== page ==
Culpeper County occupied a strategic location between the Rappahannock River to the north and the Rapidan River to the south.  Through the county ran the important Orange Alexandria railroad (now Southern Railroad).  The country side along this rail line was witness to numerous armed engagements throughout the Civil War.  The two most important battles fought in Culpeper County were Cedar Mountain (August 1862), and Brandy Station (June 1863) which was the largest Cavalry battle ever fought in North America.

The County was occupied by armies of both the North and the South at various times.  It was headquarters to Union General John Pope in 1862, then Robert E. Lee in 1863, just prior to the Gettysburg Campaign, and finally in the winter of 1863-1864 was headquarters to General George Meade and later Ulysses S. Grant, when over 100,000 Union troops made it their winter encampment prior to the Wilderness Campaign in the spring of 1864.

It was during these years that Rose Hill and the Ashby family was witness to many of these events.  Battle damage is today still visible in the attic and front porch of the main house.  It is unclear exactly when this damage occurred, but a significant series of Cavalry engagements took place in the vicinity on September 13th 1863.  During the action Confederate forces of the 11th Virginia Cavalry commanded by Col. Lunsford Lomax and supported by Col. R. L. T. Beall’s 9th Virginia Cavalry, were pushed back west by Union forces under General Judson Kilpatrick and George Armstrong Custer.

In 1938 newspaper article about Rose Hill suggests that the house was shelled by a Federal battery hoping to get at Confederate soldiers hidden in a “holly planting” just to the west of the main house.

Shortly thereafter Rose Hill was made the winter Headquarters of the Third Division U.S Cavalry under Brig. General Hugh Judson Kilpatrick.  Stories passed down through the years recount some of the experiences of the occupation.

Before the Union troops arrived the family was worried that they would be stripped of food and so hid numerous hams underneath a large dining room table, which they then covered with wooden slats.  The family was forced to move into the basement while General Kilpatrick and his staff requisitioned the more comfortable upper stories of the house.  Many times the family heard the soldiers complain of how heavy “that table” was as they moved it around never realizing what was hidden underneath.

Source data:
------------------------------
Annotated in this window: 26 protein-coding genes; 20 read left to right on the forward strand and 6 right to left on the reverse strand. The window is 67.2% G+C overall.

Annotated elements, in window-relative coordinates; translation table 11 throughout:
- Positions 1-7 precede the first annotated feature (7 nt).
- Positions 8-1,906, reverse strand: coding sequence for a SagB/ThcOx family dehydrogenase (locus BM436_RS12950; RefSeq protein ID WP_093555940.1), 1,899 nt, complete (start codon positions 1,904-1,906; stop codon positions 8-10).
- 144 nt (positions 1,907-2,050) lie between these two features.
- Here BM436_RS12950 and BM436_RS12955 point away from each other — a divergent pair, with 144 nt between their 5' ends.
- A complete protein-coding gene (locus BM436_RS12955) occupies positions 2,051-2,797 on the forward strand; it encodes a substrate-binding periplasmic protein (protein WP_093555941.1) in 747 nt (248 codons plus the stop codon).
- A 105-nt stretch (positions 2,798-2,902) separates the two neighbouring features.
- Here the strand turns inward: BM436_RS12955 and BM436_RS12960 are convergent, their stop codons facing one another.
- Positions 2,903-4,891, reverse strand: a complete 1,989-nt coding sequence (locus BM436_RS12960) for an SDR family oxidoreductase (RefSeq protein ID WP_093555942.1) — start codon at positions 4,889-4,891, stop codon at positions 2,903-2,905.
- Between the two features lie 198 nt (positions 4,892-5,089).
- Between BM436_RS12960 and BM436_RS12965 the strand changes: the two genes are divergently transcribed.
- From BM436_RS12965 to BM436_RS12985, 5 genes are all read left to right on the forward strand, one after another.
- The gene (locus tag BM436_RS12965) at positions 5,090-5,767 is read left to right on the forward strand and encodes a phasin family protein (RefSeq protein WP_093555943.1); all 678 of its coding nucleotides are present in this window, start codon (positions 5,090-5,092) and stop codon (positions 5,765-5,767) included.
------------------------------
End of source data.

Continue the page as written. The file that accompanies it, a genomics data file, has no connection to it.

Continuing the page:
Don and John’s Grandfather John Austin recalled from his parents that General Kilpatrick treated the family with courtesy and kindness even supplying them with food from his own table on occasion.  This is at variance, however with a late post war letter dated (1902) from a Capt. Aaron Levy of the U.S Signal Corps who was also stationed at Rose Hill during the occupation.  In that letter he offers apologies to Miss. Ashby for the poor treatment which he felt they endured under general Kilpatrick, including being denied food at one point.

It was during this time at Rose Hill that plans were made for General Kilpatrick and his second in command Col. Ulrich Dahlgren to launch a Cavalry raid on Richmond.  The ambitious and ill fated plan was to free the Union prisoners of war impounded on Belle Isle in the James River and in Libby Prison at Richmond.  They also planned to possibly capture and kill members of the Confederate government of Jefferson Davis.

During that time of occupation and planning, many Washington notables including Senators and Vice President Hannibal Hamlin were entertained as guests of General Kilpatrick at Rose Hill.  There is an amusing account of some of the escapades surrounding the social activities at Rose Hill which are detailed in Virgil Carrington Jones book Eight Hours Before Richmond.

It was later in the War after the occupying Union forces had vacated the home that a young Confederate of the 9th Virginia Cavalry rode up to the house to ask for food.  Young Mary Jane Ashby had just baked some fresh biscuits and had dumped them “hot” into Thomas Rosser Covington’s haversack.  He later returned after the War to woo and marry Miss. Ashby in 1868 and raise a family at Rose Hill.

It can be noted that Col. Dahlgren’s part of the ill fated Richmond raid met with disaster when he was killed near King William Court House ambushed by the 9th Virginia Cavalry.